Analysis of DNA from the animal bones at Megiddo also showed that the Egyptian overlords, or their local underlings, engaged in a bit of old-style genetic engineering.

One sample found at the site belonged to a hybrid. Its mitochondrial DNA (which passes on only from the mother) originated in a breed of cattle typically found in Egypt and Africa. But its Y chromosome (which passes on only from the father) came from a zebu, a humped cow that originated in India and at that time was common in Syria and the northern Levant.

“There was a big advantage to hybridizing local cattle with zebus because they are more resistant to heat, drought and parasites,” says paleogeneticist Meirav Meiri. She believes that this was no accidental mating under the Mideast moon: the hybrid was probably bred on purpose to obtain a stronger animal better suited to the new environmental conditions. Probably the local beast also had some characteristics that were worth preserving, hence the cross with the zebu.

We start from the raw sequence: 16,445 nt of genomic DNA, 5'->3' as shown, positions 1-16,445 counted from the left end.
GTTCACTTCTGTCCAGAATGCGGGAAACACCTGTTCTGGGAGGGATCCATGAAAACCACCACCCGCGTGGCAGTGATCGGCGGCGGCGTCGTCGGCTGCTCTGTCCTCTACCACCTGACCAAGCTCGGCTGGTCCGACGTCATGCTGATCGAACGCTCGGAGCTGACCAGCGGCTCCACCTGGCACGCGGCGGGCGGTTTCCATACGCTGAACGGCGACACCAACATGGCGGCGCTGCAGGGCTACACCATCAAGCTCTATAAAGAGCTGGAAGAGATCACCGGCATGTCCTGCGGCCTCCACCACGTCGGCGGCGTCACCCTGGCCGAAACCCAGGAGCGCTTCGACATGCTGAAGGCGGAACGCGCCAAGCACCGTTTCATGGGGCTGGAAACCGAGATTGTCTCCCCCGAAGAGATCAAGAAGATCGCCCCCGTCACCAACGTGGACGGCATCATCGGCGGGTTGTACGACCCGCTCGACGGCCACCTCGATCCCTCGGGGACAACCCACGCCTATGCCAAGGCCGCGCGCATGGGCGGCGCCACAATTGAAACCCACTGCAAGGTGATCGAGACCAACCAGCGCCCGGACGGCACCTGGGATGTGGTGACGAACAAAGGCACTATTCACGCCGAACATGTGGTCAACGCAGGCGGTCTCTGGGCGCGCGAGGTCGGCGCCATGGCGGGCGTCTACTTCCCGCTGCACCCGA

It bears stressing that Canaan itself didn't seem to need any increase in food production.

There is no sign that the local population had significantly increased at the time, requiring more food. Over in Egypt, the heartland of the empire would not have needed grain imports either: it was largely shielded from the effects of the drought by the regular flooding of the Nile, says Finkelstein.

So why would the Egyptian colonial bureaucracy push Canaan into becoming a regional breadbasket?

When crops fail

The most likely explanation is that the surplus grain was destined for export to more far-flung reaches of the empire south and north of Canaan, where there is documentary evidence of dire famine.